A report published by the Ministry of Health a few days ago determines that the new leading cause of death in Israel is cancer. Previously, this dubious title was reserved for heart disease. The report explains the change by citing the development of new methods for the treatment of heart disease. At first glance, it sounds like good news. Here we are, a tiny country in the Middle East, able to defeat one of Death’s servants. Now we could move on to focus on its “lesser” sibling: Mr. Malignant Tumor.
Alas, if only this was a sign of progress, or a tribute to Israeli medicine.
As a child growing up in Israel, I was always taught that road accidents is the leading cause of death in Israel. Whether a proven fact or not, it had been ingrained into our brain. Teachers used to cite the appalling numbers of car victims, and the fact that these numbers exceed by far the number of Israeli war casualties. Well, it is true that the Israeli driver earned the reputation of being snappish and restless — a rather accurate description, which could only be rivaled by the Italian driver’s reputation. And getting into my car and onto the road is sometimes like entering a battlefield. On the one hand, it’s a stressful experience for many, but on the other, the perfect opportunity to vent off some anger — as honks, curse words, and the middle finger do not pose a rare occasion out here.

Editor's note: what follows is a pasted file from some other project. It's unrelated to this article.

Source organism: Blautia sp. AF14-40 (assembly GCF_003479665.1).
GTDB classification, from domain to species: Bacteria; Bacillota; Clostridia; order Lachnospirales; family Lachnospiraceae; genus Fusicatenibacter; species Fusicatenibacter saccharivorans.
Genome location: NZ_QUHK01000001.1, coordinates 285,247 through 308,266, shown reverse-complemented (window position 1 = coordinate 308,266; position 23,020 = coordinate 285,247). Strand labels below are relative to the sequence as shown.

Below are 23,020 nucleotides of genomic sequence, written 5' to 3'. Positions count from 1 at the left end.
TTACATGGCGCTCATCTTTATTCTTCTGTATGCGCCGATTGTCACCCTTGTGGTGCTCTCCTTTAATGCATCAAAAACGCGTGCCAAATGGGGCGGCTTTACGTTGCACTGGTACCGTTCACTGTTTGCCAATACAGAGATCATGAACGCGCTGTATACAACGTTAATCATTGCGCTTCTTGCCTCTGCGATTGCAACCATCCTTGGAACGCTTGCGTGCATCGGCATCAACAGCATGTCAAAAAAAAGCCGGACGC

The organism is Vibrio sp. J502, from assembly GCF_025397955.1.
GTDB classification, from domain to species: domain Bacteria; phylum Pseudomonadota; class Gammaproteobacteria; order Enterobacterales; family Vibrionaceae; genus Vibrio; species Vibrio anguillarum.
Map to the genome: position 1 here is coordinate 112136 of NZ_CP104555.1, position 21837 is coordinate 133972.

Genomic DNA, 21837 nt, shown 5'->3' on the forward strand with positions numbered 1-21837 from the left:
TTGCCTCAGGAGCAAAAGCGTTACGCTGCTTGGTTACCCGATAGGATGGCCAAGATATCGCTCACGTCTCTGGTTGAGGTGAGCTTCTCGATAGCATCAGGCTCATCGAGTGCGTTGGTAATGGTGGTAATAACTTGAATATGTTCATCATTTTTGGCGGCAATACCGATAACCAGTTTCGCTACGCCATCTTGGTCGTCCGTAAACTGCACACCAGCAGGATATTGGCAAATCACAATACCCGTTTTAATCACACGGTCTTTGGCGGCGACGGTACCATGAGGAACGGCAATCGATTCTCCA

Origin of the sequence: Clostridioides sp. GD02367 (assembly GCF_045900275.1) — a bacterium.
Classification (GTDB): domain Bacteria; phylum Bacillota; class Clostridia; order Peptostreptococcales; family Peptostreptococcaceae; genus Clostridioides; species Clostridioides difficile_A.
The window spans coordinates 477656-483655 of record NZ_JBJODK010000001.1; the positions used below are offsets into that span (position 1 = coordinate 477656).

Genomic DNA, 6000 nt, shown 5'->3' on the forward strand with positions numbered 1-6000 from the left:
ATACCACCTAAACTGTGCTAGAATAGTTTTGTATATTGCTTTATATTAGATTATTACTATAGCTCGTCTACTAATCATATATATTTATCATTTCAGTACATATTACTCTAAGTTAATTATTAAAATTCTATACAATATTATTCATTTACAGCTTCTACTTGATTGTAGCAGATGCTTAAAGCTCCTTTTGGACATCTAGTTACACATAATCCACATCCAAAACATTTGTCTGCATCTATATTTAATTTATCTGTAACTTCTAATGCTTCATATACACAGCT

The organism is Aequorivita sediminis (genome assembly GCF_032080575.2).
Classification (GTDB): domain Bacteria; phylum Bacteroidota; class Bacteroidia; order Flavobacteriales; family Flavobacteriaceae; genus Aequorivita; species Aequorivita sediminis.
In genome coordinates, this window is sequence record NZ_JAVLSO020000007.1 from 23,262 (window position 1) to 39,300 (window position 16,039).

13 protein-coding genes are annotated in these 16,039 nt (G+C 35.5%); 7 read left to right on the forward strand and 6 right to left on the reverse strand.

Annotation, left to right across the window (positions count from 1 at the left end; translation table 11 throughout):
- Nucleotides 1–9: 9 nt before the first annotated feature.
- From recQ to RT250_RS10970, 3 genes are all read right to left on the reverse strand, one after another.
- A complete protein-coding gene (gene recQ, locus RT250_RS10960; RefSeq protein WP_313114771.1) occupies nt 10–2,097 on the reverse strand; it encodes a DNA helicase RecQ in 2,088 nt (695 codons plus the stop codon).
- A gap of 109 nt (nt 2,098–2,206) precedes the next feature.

And what about violent crimes? The numbers are rising, and we hear more and more of young teenagers being stabbed outside of dancing clubs, or of old folks being brutally beaten and robbed. Crime families, such as the Alperon family, or the Rosenstein’s, have gained celebrity status, and appear to dodge the police time and time again with the help of their fancy lawyers. Domestic violence is also a phenomenon that declines to recedes, despite massive awareness.
Terror and rockets continue to claim their victims, although the numbers are have drastically fallen in recent years, thanks to the government’s firm approach. But even so, as peace is constantly lingering, conflict is likely to cause more sorrow for Israeli families in the future.
So we’ve been left with Cancer to be our biggest foe. Personally, I find the prospect of cancer terrifying. I know too many people afflicted by it, friends and family. In addition, the fervent sun in Israel is relentless in summer, and the presence of antennas and satellite dishes is always on the rise. It seems the world turns more and more radioactive by the day, and not only in Israel.
Finally, I want to address the reduced percentage of heart-related death in Israel. It is indeed a positive mark, but it’s something we can see across the Western world, and it is not unique to Israel. We have the privilege of placing advanced technology in our hospitals and cutting-edge drugs in our pharmacies, but less and less people can afford these — as poverty is spreading, while medical care is being progressively privatized.
Dear Government Officials, we may have won a single battle, but the war is still waging, and there is much more to do. Death is a tricky serpent.